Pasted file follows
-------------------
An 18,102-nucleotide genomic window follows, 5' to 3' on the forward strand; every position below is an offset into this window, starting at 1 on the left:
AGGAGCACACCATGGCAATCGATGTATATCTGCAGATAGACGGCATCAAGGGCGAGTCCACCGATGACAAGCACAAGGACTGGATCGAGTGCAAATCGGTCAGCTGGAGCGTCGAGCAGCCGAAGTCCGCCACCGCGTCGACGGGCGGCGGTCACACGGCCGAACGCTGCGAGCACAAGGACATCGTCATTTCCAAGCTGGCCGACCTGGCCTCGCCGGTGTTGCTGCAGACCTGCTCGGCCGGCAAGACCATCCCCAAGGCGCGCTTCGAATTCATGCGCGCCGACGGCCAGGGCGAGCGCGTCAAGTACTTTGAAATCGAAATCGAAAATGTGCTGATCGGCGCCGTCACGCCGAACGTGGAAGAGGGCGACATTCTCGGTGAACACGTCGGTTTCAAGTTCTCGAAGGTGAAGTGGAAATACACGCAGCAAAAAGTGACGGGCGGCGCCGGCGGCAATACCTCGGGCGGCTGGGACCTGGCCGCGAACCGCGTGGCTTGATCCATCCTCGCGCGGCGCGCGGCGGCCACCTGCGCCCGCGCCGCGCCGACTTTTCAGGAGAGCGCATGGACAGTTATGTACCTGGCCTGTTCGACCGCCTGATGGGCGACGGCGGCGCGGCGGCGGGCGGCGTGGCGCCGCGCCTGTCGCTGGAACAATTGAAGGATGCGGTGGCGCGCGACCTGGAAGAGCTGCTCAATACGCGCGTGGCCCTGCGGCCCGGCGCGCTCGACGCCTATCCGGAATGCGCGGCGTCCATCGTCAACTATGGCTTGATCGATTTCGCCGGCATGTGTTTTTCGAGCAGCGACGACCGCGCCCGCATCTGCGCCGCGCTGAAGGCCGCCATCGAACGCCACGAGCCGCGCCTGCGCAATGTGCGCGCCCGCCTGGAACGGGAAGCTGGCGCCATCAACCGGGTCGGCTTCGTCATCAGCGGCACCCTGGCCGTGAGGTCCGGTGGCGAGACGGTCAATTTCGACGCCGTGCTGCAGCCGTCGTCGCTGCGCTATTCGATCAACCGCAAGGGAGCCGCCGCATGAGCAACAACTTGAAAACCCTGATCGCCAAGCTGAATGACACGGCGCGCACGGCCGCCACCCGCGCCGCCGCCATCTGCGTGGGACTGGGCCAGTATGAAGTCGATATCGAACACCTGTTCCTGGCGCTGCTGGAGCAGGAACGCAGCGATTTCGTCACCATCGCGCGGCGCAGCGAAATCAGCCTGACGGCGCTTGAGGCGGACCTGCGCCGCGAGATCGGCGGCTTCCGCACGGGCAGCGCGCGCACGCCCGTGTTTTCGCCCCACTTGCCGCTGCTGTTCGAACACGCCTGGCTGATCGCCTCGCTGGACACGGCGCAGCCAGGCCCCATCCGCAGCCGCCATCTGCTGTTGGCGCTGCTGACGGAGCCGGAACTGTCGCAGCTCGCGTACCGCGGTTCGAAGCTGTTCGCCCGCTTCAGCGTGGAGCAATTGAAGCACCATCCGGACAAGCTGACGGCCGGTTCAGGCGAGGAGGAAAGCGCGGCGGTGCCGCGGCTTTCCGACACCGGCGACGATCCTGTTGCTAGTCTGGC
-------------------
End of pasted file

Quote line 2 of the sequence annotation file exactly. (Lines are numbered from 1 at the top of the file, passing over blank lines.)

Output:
AGGAGCACACCATGGCAATCGATGTATATCTGCAGATAGACGGCATCAAGGGCGAGTCCACCGATGACAAGCACAAGGACTGGATCGAGTGCAAATCGGTCAGCTGGAGCGTCGAGCAGCCGAAGTCCGCCACCGCGTCGACGGGCGGCGGTCACACGGCCGAACGCTGCGAGCACAAGGACATCGTCATTTCCAAGCTGGCCGACCTGGCCTCGCCGGTGTTGCTGCAGACCTGCTCGGCCGGCAAGACCATCCCCAAGGCGCGCTTCGAATTCATGCGCGCCGACGGCCAGGGCGAGCGCGTCAAGTACTTTGAAATCGAAATCGAAAATGTGCTGATCGGCGCCGTCACGCCGAACGTGGAAGAGGGCGACATTCTCGGTGAACACGTCGGTTTCAAGTTCTCGAAGGTGAAGTGGAAATACACGCAGCAAAAAGTGACGGGCGGCGCCGGCGGCAATACCTCGGGCGGCTGGGACCTGGCCGCGAACCGCGTGGCTTGATCCATCCTCGCGCGGCGCGCGGCGGCCACCTGCGCCCGCGCCGCGCCGACTTTTCAGGAGAGCGCATGGACAGTTATGTACCTGGCCTGTTCGACCGCCTGATGGGCGACGGCGGCGCGGCGGCGGGCGGCGTGGCGCCGCGCCTGTCGCTGGAACAATTGAAGGATGCGGTGGCGCGCGACCTGGAAGAGCTGCTCAATACGCGCGTGGCCCTGCGGCCCGGCGCGCTCGACGCCTATCCGGAATGCGCGGCGTCCATCGTCAACTATGGCTTGATCGATTTCGCCGGCATGTGTTTTTCGAGCAGCGACGACCGCGCCCGCATCTGCGCCGCGCTGAAGGCCGCCATCGAACGCCACGAGCCGCGCCTGCGCAATGTGCGCGCCCGCCTGGAACGGGAAGCTGGCGCCATCAACCGGGTCGGCTTCGTCATCAGCGGCACCCTGGCCGTGAGGTCCGGTGGCGAGACGGTCAATTTCGACGCCGTGCTGCAGCCGTCGTCGCTGCGCTATTCGATCAACCGCAAGGGAGCCGCCGCATGAGCAACAACTTGAAAACCCTGATCGCCAAGCTGAATGACACGGCGCGCACGGCCGCCACCCGCGCCGCCGCCATCTGCGTGGGACTGGGCCAGTATGAAGTCGATATCGAACACCTGTTCCTGGCGCTGCTGGAGCAGGAACGCAGCGATTTCGTCACCATCGCGCGGCGCAGCGAAATCAGCCTGACGGCGCTTGAGGCGGACCTGCGCCGCGAGATCGGCGGCTTCCGCACGGGCAGCGCGCGCACGCCCGTGTTTTCGCCCCACTTGCCGCTGCTGTTCGAACACGCCTGGCTGATCGCCTCGCTGGACACGGCGCAGCCAGGCCCCATCCGCAGCCGCCATCTGCTGTTGGCGCTGCTGACGGAGCCGGAACTGTCGCAGCTCGCGTACCGCGGTTCGAAGCTGTTCGCCCGCTTCAGCGTGGAGCAATTGAAGCACCATCCGGACAAGCTGACGGCCGGTTCAGGCGAGGAGGAAAGCGCGGCGGTGCCGCGGCTTTCCGACACCGGCGACGATCCTGTTGCTAGTCTGGC